ICANN ICANN Email List Archives


<<< Chronological Index >>>    <<< Thread Index >>>

[gtld-council] RE: Forgotten issue in the new gTLD policy discussion

  • To: <gtld-council@xxxxxxxxxxxxxx>
  • Subject: [gtld-council] RE: Forgotten issue in the new gTLD policy discussion
  • From: "Bruce Tonkin" <Bruce.Tonkin@xxxxxxxxxxxxxxxxxx>
  • Date: Thu, 22 Feb 2007 18:04:28 +1100

Hello Mawaki,

Thanks for raising this.  This is part of the reason for holding the
meeting this week - ie to identify what pieces have inadvertently
"dropped" out or need to be added in the current draft.   As I
understood the plan was to add the material you produced on dealing with
supporting developing countries under implementation guidelines with
respect to approaches ICANN can consider to ensure appropriate diversity
in applications.

Lets discuss further in the committee on Friday when you are here.


> -----Original Message-----
> From: owner-council@xxxxxxxxxxxxxx 
> [mailto:owner-council@xxxxxxxxxxxxxx] On Behalf Of Mawaki Chango
> Sent: Wednesday, 21 February 2007 9:13 PM
> To: Council GNSO
> Subject: [council] Forgotten issue in the new gTLD policy discussion
> Dear colleagues,
> Bruce,
> At the Amsterdam meeting, end of August 2006, while we were 
> discussing the selection criteria of the new gTLD policy, our 
> colleague Ken Stubb threw the idea of paying particular 
> attention to the situation of developing countries. It 
> followed a short exchange (notably with Marilyn Cade) and it 
> sounded like a rough consensus that there was something to 
> say or do about this question one way or the other. I tried 
> to keep the ball rolling but the comittee didn't seem to have 
> much time to pay further attention to this, so I posted a few 
> proposals on the council list, calling for further 
> consideration. After Amsterdam, apart from a few questions 
> asked by Chuck Gomez to which I responded, there hasn't been, 
> to my knowledge, further discussion of this issue. However, I 
> note that all traces have disappeared altogether from the 
> draft final report.
> If there was a discussion and a decision taken by the Council 
> during a call that I missed, please be so kind to indicate to 
> me the date of such call and/or direct me to the records and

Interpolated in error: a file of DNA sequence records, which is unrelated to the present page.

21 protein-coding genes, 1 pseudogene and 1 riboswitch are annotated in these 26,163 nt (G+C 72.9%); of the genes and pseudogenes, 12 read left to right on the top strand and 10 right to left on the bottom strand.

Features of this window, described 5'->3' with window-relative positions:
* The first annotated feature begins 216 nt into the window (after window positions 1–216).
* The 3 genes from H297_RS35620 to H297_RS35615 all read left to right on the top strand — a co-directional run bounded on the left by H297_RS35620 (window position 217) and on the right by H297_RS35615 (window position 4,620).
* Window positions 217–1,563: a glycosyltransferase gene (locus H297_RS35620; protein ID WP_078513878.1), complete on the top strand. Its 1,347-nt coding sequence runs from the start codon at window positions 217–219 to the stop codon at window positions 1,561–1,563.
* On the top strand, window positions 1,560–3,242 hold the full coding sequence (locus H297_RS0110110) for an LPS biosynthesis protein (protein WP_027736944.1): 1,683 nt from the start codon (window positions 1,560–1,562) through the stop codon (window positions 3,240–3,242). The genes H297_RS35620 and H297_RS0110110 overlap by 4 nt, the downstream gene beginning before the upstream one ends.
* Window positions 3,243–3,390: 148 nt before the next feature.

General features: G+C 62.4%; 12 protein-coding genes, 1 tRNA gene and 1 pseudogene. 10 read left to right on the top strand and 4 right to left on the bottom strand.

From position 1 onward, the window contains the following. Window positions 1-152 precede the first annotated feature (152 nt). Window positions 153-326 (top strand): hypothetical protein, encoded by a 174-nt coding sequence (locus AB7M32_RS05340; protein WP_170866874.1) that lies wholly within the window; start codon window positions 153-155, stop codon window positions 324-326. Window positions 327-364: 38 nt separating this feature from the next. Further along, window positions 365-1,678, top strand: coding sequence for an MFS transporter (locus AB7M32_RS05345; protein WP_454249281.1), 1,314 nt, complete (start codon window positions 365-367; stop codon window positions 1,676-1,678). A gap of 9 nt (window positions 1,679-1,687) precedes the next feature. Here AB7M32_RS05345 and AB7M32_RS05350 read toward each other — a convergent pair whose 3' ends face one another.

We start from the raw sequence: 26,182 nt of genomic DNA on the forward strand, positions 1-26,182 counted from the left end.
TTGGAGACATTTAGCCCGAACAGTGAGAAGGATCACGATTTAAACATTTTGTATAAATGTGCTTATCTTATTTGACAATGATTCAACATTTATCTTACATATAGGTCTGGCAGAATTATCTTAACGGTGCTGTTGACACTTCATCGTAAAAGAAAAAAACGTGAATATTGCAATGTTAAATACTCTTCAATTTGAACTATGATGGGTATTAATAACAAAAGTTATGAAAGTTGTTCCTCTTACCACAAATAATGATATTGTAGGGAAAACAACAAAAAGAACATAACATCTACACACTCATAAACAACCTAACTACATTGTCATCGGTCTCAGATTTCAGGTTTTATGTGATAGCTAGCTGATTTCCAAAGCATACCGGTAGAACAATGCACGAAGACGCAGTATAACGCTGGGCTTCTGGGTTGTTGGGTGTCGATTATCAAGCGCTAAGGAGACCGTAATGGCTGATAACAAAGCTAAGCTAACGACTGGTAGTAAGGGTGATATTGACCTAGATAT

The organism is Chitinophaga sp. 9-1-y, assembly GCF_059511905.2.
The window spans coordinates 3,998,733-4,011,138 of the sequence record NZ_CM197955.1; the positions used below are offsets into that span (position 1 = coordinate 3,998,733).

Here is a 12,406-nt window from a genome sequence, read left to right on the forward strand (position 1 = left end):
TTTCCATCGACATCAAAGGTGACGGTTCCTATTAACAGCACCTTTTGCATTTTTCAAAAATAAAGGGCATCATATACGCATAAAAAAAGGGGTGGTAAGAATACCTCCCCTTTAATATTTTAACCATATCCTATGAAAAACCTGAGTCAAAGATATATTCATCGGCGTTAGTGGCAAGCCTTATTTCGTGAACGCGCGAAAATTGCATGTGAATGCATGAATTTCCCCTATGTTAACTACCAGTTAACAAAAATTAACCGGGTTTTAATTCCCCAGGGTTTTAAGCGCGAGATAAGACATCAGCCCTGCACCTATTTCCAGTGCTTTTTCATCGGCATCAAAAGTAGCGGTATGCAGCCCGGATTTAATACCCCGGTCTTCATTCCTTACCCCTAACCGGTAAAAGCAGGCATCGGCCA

> minutes of that meeting.
> Assuming such discussion by the Council has never taken 
> place, I wish to submit to your attention the attached draft 
> (hardly two pages, in plain text below) that I have prepared 
> in order to enable us carry out that necessary discussion. 
> Bruce, this is the last opportunity that I have to request 
> you, as the Chair, to accommodate this discussion in the 
> agenda of the upcoming meeting in Marina del Rey. Whatever 
> the reality is, I think we can all face it through honnest 
> and articulated arguments; it would be hard not to agree that 
> shunning cannot be established as a way of forming policy. 
> I am traveling tomorrow Thursday and will arrive at Marina 
> del Rey only at the end of the day. I will attend the meeting 
> from Friday, and I look forward to seeing you all again.
> Best regards,
> Mawaki
> *****
> A. Background and Motivation
> The time has come for ICANN to take an aggressive turn toward 
> a truly global governance of the Internet, ensuring  further 
> openness, diversity, and competition through its processes as 
> well as by their outcomes. There clearly is a benefit as well 
> as a cost, either symbolic, material or both, to be the 
> authority that everybody in the industry looks at, and often 
> relies on, at one level or the other.
> Just as it accepts the privilege (and benefit) to play such 
> role, ICANN needs to accept to bear the related 
> responsibility (or cost) toward the whole community, and this 
> may have different flavors depending on the specific 
> conditions of the different participant groups or regions, in 
> connection with ICANN's business.